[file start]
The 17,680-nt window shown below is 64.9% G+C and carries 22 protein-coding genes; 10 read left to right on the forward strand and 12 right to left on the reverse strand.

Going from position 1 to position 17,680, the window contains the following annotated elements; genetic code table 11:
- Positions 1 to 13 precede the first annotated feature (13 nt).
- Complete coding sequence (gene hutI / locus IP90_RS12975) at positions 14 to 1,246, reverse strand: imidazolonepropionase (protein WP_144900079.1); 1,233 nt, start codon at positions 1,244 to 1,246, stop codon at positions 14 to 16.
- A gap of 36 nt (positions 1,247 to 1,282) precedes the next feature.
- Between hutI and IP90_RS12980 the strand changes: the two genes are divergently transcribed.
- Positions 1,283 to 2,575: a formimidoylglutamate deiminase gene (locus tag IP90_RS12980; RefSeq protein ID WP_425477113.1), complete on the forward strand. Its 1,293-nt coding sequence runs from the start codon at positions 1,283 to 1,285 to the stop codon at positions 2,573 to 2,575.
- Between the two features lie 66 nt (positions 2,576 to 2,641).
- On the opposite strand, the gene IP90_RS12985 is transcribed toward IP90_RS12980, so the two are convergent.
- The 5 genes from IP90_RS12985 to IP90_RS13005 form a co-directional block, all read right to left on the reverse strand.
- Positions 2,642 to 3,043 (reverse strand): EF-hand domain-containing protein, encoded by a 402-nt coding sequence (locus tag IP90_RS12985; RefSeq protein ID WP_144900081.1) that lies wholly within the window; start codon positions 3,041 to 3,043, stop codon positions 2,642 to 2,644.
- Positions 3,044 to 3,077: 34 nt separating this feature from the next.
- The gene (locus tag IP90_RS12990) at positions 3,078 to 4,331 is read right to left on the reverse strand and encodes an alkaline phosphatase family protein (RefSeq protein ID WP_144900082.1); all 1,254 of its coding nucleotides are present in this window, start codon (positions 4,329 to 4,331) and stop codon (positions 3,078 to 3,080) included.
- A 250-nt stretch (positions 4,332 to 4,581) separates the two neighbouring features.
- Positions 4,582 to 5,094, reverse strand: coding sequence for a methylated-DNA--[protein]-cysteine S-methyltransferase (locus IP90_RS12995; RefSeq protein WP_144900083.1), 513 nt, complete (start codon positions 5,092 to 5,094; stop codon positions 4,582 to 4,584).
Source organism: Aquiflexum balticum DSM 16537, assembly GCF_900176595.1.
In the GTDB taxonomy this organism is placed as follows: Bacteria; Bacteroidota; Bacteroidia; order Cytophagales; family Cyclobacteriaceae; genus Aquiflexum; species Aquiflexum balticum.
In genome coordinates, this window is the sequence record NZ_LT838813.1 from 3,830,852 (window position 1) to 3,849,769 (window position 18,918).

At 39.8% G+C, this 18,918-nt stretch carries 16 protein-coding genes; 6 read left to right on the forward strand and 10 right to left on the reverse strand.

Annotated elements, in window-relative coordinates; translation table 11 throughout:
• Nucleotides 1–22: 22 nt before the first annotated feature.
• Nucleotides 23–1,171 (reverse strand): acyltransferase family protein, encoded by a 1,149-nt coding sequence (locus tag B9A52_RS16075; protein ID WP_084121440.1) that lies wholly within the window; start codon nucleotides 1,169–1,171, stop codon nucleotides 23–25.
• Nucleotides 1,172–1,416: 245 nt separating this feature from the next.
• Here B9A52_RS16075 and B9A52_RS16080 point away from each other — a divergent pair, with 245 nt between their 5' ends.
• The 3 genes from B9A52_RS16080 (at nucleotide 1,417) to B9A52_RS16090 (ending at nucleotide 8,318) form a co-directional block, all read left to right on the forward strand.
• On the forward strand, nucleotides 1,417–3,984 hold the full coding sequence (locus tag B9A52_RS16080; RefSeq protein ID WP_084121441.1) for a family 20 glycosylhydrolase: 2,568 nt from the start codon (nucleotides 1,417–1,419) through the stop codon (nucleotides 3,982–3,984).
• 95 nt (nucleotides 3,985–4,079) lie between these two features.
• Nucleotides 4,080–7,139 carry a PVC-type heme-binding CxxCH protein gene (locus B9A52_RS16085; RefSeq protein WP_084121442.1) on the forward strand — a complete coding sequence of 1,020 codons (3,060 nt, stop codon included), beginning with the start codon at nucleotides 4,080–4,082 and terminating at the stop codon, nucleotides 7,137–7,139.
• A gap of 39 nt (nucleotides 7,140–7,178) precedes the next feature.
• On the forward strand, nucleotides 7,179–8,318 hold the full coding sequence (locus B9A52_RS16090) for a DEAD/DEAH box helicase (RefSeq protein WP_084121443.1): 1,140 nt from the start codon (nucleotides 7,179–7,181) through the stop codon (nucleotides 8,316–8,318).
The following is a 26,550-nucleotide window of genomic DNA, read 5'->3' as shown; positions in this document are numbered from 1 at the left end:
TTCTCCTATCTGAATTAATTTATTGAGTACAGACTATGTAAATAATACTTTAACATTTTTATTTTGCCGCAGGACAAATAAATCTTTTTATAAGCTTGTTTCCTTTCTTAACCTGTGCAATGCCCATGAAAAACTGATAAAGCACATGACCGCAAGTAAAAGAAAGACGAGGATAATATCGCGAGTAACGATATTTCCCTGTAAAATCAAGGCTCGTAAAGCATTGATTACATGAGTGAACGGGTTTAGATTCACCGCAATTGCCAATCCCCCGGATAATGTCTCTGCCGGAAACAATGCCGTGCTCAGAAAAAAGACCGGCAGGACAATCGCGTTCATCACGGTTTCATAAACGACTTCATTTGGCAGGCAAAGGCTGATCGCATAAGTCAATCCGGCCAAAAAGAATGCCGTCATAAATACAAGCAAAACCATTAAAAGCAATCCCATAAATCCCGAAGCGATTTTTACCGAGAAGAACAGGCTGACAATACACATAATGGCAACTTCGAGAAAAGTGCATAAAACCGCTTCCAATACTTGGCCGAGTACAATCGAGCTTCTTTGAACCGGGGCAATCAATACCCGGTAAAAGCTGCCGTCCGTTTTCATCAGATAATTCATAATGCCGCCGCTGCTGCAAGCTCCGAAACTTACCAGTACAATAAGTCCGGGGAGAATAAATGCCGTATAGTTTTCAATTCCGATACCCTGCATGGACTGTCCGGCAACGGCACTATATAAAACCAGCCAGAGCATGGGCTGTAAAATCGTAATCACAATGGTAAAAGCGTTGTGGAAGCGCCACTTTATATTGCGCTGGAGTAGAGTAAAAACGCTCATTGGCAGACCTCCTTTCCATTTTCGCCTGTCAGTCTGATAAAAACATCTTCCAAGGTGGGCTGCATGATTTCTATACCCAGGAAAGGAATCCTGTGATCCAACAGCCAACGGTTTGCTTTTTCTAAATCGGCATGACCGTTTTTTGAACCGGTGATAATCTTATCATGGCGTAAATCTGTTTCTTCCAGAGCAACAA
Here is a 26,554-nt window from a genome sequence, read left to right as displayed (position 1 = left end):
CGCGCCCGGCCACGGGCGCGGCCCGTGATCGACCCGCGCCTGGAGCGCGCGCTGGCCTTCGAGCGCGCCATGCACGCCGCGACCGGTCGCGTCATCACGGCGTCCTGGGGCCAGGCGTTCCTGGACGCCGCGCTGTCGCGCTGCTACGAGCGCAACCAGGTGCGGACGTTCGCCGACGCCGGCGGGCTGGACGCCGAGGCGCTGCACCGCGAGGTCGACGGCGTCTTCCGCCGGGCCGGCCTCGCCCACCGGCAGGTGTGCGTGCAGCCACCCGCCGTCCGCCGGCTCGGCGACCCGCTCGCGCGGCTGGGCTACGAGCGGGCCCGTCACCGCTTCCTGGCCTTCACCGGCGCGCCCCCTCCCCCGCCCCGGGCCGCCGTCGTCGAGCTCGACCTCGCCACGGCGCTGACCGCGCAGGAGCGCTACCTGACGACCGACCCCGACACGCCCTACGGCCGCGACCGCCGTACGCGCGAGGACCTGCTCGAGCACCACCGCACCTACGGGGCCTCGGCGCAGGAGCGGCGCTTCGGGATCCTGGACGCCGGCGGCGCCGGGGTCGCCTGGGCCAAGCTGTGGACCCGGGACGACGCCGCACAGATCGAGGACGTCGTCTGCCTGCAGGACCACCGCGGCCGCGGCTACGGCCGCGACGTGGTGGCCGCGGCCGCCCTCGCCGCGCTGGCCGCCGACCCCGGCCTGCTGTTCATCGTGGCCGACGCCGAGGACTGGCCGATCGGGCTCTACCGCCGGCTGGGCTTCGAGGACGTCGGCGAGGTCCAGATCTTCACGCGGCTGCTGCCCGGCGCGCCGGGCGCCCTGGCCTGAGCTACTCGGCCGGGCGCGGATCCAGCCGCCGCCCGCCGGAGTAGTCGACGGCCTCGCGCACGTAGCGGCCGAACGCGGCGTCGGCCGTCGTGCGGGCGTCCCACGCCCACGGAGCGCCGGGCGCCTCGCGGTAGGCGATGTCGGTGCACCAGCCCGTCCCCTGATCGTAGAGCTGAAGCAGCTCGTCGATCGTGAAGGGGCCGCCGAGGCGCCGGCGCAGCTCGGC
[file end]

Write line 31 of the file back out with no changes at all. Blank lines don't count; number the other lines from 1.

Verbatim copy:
The following is a 26,550-nucleotide window of genomic DNA, read 5'->3' as shown; positions in this document are numbered from 1 at the left end: